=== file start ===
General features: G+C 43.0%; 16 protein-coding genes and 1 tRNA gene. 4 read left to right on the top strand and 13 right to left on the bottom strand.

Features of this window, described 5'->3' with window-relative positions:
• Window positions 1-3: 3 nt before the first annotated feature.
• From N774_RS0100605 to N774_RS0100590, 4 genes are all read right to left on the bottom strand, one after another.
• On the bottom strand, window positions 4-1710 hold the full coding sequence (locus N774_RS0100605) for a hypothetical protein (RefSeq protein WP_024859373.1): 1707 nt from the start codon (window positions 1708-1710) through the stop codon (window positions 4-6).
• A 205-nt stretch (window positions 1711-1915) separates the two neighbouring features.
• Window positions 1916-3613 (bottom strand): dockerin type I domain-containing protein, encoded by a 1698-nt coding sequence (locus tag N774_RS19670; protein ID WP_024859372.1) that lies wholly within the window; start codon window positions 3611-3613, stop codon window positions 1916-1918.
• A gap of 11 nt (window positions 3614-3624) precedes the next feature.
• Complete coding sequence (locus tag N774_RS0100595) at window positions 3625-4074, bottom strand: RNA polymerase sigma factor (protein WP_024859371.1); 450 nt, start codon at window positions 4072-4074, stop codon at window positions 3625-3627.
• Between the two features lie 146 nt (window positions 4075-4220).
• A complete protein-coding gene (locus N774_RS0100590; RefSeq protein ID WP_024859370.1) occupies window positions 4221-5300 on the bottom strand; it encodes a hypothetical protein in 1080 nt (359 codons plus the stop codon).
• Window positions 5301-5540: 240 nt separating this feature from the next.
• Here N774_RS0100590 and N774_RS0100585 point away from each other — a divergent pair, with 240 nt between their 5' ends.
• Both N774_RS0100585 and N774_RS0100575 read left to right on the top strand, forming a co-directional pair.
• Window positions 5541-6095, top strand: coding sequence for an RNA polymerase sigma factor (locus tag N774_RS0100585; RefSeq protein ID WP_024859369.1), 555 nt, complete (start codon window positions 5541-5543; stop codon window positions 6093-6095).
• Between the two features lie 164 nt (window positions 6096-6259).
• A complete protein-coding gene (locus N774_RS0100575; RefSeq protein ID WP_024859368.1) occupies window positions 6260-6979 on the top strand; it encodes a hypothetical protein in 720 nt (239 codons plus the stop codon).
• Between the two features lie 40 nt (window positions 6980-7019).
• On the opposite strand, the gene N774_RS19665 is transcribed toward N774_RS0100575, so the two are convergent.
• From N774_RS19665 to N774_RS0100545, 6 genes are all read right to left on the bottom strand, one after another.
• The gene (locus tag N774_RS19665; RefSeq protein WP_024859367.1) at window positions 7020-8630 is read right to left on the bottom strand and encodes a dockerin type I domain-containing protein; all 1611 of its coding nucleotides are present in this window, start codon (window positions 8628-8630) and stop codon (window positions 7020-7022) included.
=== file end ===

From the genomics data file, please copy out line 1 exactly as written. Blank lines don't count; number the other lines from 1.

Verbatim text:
General features: G+C 43.0%; 16 protein-coding genes and 1 tRNA gene. 4 read left to right on the top strand and 13 right to left on the bottom strand.